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==                             Reader Mail                               ==
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From: ejszul@omega.wwa.com (Eric Szulczewski)
Subject: AR308 Response Letter - CLEARED FOR PUBLICATION

Jason,

I've only become a recent fan of your magazine, and I think that it's
fantastic.  As a person who had to operate a floor scrubber and buffer a
number of times while in the military, keep up the harassment.

Your review in AR308 of WB3.1 was fascinating.  This 2000 owner went to 3.1
a few months ago, and I'll never go back.  I've only experienced one
problem with it: IPrefs doesn't want to seem to load my desired beep sound.
However, ARQ not working with 3.1?  Not on this end; it's worked perfectly
for me.  I'm sure that as a longtime Amiga owner, you're running RTPatch or
StartRC or something similar to patch ReqTools to all requesters.  That may
be where the problem lies.  Some people forget to lower the StartPri of ARQ
to that of below the ReqTools patch.  Since I can't live without a ReqTools
patch, ARQ, and AssignX, I've got to remember to load them in the correct
order in WBStartup.  If other people are having those problems (and this
applies to all versions of the OS), just edit the icon tooltypes to
STARTPRI=0 for the ReqTools patch, STARTPRI=-1 for ARQ, and STARTPRI=-2 for
AssignX.  It should work now.

And, BTW, I do miss NickPrefs as well for the animated icons.  Wonder if
Nicola is working on a 3.0+ version for ECS machines for that?

With the demise of AmigaWorld, Amiga Report has become more and more
important.  Wishing everyone luck, and waiting for the 20th...

Eric J. Szulczewski
ejszul@omega.wwa.com

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From: jleslie@microbus.demon.co.uk (John Leslie)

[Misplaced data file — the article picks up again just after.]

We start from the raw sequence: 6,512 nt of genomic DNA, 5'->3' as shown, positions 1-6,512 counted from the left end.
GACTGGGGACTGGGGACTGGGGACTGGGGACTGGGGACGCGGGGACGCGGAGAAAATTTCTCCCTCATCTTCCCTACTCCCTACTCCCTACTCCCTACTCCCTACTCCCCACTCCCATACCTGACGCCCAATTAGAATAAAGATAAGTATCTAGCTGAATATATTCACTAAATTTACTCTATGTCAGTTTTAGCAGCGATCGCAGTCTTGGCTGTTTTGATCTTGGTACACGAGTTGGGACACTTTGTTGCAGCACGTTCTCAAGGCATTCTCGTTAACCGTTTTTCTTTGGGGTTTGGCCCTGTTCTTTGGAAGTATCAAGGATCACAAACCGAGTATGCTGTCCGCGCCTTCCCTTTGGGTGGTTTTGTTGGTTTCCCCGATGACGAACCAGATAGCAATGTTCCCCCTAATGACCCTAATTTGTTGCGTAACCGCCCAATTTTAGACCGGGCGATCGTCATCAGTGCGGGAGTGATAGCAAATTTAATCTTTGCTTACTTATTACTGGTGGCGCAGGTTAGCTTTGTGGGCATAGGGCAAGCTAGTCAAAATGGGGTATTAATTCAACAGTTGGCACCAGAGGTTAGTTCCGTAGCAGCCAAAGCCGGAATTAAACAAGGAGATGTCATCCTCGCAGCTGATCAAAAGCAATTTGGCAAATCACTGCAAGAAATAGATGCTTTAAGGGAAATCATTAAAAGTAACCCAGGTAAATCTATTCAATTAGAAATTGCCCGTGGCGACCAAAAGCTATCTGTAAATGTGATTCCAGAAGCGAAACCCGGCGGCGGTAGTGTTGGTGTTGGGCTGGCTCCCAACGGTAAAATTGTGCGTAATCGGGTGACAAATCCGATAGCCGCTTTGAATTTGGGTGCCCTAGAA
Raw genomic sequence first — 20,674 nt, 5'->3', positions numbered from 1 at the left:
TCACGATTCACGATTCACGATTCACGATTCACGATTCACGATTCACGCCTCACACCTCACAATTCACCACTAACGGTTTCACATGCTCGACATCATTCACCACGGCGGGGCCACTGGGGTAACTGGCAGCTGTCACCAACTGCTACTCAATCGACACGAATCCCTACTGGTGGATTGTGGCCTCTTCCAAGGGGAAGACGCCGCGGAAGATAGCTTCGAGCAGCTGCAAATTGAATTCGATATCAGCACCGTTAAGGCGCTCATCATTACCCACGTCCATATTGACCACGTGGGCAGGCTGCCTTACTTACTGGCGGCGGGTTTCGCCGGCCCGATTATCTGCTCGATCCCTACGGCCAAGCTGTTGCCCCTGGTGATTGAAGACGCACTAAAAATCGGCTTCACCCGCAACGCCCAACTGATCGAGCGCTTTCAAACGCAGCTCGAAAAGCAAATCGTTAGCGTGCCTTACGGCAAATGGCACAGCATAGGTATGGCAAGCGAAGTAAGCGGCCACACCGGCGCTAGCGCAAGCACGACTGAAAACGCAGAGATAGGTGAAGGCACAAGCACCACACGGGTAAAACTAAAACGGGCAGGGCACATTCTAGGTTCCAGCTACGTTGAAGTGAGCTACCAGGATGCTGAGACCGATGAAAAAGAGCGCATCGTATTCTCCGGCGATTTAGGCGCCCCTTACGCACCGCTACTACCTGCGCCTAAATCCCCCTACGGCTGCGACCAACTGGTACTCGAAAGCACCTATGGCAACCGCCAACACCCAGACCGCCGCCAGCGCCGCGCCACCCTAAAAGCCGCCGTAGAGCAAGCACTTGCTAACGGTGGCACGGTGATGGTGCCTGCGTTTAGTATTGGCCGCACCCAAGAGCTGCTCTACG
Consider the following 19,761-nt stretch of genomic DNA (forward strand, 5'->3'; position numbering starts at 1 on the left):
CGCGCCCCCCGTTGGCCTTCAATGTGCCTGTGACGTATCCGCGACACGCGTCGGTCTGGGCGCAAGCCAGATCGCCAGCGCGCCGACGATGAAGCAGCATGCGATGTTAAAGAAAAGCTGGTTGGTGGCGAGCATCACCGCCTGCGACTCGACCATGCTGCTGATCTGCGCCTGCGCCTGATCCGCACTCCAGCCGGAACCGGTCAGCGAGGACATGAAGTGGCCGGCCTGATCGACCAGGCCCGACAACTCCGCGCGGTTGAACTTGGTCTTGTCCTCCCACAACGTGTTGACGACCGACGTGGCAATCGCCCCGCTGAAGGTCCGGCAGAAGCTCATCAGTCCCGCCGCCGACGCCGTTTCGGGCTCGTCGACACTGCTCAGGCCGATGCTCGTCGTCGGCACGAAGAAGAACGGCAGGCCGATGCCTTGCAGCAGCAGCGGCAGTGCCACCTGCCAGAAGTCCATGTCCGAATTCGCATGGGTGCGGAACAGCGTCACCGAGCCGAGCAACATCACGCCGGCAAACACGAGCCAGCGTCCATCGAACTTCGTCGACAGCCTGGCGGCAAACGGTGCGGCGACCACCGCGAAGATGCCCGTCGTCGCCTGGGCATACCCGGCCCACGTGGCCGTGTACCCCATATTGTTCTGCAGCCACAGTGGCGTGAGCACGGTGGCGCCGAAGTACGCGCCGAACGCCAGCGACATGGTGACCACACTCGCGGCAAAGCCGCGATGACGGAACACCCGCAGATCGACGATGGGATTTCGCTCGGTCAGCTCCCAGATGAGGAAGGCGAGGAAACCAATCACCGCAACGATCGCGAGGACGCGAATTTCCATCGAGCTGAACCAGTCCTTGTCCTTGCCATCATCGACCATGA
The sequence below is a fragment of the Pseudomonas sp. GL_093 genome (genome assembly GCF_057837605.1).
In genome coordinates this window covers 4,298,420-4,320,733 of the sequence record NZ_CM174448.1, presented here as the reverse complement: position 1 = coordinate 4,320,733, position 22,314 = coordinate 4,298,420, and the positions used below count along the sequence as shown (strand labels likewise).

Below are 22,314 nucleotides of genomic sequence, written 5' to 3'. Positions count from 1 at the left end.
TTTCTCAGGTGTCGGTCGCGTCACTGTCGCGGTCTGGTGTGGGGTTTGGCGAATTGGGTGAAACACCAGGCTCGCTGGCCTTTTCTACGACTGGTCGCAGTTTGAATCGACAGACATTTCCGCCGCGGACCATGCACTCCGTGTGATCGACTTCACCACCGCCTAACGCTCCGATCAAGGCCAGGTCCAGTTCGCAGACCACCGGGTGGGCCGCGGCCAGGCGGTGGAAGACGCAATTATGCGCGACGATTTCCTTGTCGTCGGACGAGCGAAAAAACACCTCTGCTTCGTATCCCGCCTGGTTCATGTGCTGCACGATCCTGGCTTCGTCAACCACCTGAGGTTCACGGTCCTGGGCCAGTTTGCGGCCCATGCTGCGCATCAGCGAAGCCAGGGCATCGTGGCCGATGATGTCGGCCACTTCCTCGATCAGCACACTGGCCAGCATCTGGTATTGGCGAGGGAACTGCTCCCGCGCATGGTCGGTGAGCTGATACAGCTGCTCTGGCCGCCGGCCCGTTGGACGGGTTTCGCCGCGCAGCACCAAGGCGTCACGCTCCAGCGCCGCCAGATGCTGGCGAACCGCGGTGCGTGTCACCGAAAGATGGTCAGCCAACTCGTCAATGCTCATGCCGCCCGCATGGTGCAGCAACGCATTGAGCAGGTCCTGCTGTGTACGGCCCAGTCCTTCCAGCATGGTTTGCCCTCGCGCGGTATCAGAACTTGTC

Subject: AR Reader Mail: "UK Amiga magazines"

I think the U.K.  probably has more magazines published than any other
country on the planet.  Certainly whenever I'm abroad the choice always
seems to be a tiny fraction of what's available here.  While some are
discussing the demise of various Amiga magazines around the world the U.K.
market still looks pretty full.  In fact, even a year after CI's little
accident there seems to be more titles than ever.  So as a small
contribution to the AR cause here is my survey of U.K.  Amiga magazines:
        Amiga Action, 13pa, 3.99 UKP
        Amiga CD Gamer, 9pa, 4.99
        Amiga CD32, alternate months, 4.95
        Amiga Computing, 13pa, 3.99
        Amiga Format, monthly, 3.95
        Amiga Format special, alternate months, 4.95
        Amiga Power, monthly, 3.95
        Amiga Pro, monthly, 2.95
        Amiga Shopper, monthly, 2.50
        Amiga User International, monthly, 3.75
        Commodore Format, monthly, 2.95
        CU Amiga, monthly, 3.95
        The One Amiga, monthly, 3.95
Not a bad selection...
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John Leslie, jleslie@microbus.demon.co.uk

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From: jleslie@microbus.demon.co.uk (John Leslie)
Subject: AR Reader Mail: "Another 0.001c value"

Since everyone seems to be having their 0.02c worth on the Amiga's future I
though I'd have a go (okay, 0.1p over here).

Hardware: there seems to be a lot of confusion here, but I think Dave
Haynie's views looked the most believable, i.e.  CI weren't ever doing a
RISC Amiga but were looking to do a custom version of PA RISC for a new
games machine.  This would suggest a RISC Amiga is a seriously long way
away, even if the new owners decide to stump up the not inconsiderable